Retro-review: New on Bluray from Kino Lorber Redemption; help me out and pick it up here on Amazon!


Directed by Jesús Franco
Written by Jesús Franco (original screenplay), Jean-Claude Carrière (dialog & adaptation)
Starring Estella Blain, Mabel Karr, Howard Vernon, Fernando Montes, Marcelo Arroita-Jáuregui, Cris Huerta, Alberto Bourbón, Guy Mairesse, Mer Casas, Ana Castor, Jesús Franco, Antonio Jiménez Escribano, Lucía Prado, Javier de Rivera

I’ve seen a ton of Jess Jesus Franco films in my time reviewing horror films and while Franco is sometimes pretty hit or miss, his early work really took the time to consider the art of filmmaking a little more. THE DIABOLICAL DR. Z is one of those films.

When a mad scientist named Dr. Zimmer passes away, his daughter Irma Zimmer (Mabel Karr) plots revenge on the doctors and authorities who refused to recognize his genius. After a flubbed attempt to fake her own death which leaves her hideously scarred, Irma pivots and vows to heal her scars, focusing on kidnapping a dancer with long nails (which she steals after entrancing the dancer). Once healed, Irma proceeds with her revenge plan, but the police are hot on the trail of a series of disturbances and disappearances, an admirer of the dancer tracks her down and the film climaxes in a violent confrontation amidst Dr. Z’s demented lab.

While some of Jesus Franco’s films simply devolve into fetish and exploitation, every now and then, his early works actually see the director using and playing with the craft. This is the case with THE DIABOLICAL DR. Z, which has one of those “let’s throw a bunch of shit against the wall and see what sticks” mentality when it comes to storytelling. The twisty and turny way the plot evolves actually makes for a fun little rollercoaster ride filled with wonky mad science, weird machinery, plastic surgery, faked deaths, mind control, long fingernails, and choreographed dance of death set to groovy music. While Franco’s fetish-play is still at work, specifically with a burlesque show with a skeletal mannequin, a web painted on the floor, and a woman in very little clothing, Franco actually seems interested in atmosphere by highlighting the dark corridors, alleyways, and an especially creepy cinema chase scene that really seems to highlight Franco’s early passion for film noir. Franco is also paying homage to the Universal era of horror with the bonkers lab and machinery which is definitely cheesy, but still played straight.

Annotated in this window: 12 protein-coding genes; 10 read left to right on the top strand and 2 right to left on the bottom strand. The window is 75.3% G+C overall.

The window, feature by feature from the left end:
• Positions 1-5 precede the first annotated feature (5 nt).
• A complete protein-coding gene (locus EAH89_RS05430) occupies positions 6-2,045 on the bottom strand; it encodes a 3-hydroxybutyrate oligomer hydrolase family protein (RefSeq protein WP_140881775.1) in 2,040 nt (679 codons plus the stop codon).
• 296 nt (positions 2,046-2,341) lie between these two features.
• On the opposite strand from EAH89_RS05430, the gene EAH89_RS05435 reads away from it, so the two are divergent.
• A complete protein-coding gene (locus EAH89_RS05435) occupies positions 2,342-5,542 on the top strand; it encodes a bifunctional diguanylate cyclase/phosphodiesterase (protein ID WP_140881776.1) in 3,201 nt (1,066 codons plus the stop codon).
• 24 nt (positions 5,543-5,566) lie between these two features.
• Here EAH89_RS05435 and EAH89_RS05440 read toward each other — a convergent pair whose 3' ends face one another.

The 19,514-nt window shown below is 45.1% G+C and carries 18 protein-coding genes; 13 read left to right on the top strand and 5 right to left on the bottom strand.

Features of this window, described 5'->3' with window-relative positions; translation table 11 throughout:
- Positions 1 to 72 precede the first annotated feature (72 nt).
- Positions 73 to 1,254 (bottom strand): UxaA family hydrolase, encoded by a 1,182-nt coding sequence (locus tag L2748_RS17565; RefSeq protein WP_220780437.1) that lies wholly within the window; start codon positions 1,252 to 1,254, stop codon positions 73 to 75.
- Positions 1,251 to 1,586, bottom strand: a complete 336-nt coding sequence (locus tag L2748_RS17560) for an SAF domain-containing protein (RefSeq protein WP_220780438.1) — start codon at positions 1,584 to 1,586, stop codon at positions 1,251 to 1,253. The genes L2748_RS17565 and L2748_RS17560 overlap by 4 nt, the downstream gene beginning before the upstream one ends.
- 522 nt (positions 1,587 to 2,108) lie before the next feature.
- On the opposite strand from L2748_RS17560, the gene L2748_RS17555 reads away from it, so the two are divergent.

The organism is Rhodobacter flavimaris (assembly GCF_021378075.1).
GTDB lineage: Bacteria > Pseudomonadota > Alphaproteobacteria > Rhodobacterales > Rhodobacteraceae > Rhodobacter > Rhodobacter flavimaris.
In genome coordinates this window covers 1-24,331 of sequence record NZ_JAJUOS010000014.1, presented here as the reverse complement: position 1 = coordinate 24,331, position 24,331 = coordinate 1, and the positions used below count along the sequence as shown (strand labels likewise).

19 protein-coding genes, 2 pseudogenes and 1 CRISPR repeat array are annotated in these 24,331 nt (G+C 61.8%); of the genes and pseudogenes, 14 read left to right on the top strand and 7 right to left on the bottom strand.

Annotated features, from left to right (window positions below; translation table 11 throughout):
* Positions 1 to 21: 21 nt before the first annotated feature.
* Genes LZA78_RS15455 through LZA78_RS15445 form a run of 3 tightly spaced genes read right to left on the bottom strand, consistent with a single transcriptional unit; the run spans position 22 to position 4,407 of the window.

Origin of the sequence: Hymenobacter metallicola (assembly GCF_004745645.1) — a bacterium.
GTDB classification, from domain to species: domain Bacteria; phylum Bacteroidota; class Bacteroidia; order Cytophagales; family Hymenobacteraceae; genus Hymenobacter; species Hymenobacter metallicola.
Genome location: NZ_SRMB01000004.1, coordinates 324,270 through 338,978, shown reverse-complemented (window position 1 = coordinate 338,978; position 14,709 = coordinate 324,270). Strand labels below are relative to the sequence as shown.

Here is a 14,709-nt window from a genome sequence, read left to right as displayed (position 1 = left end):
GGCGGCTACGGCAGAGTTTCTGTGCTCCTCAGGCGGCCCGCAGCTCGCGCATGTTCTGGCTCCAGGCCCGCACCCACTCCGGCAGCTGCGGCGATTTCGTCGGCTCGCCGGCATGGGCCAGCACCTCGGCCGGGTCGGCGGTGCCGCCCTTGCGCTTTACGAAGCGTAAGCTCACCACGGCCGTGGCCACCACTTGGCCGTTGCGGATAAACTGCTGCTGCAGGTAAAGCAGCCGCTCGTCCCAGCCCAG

Another unconventional move is that Dr. Z actually dies in the early bits of this film, so actually this is more of a “DAUGHTER OF THE DIABOLICAL DR. Z” flick, but I guess that doesn’t roll off the tongue as well. Mabel Karr is both enchanting and insidious in the role of Dr. Z’s offspring. For it’s time and genre, Karr gives a rather complex performance. She is utterly vain because she halts all of her revenge plots in order to heal her face from a botched death falsification, so there’s a fragility there that you don’t normally see in this type of movie. But when Karr gets cold an evil, she does so triumphantly.

THE DIABOLICAL DR. Z is filled with goofy science and mad plots of revenge, but everyone, especially Franco, is taking everything seriously. This reflects a time before Franco comfortably settled into the sleaze and it is a bolder and more entertaining film because of Franco’s rawness. Most likely, if you’re looking for an intro into the grimy world of Jess Jesus Franco, you might as well start with one of his best and check out THE DIABOLICAL DR. Z.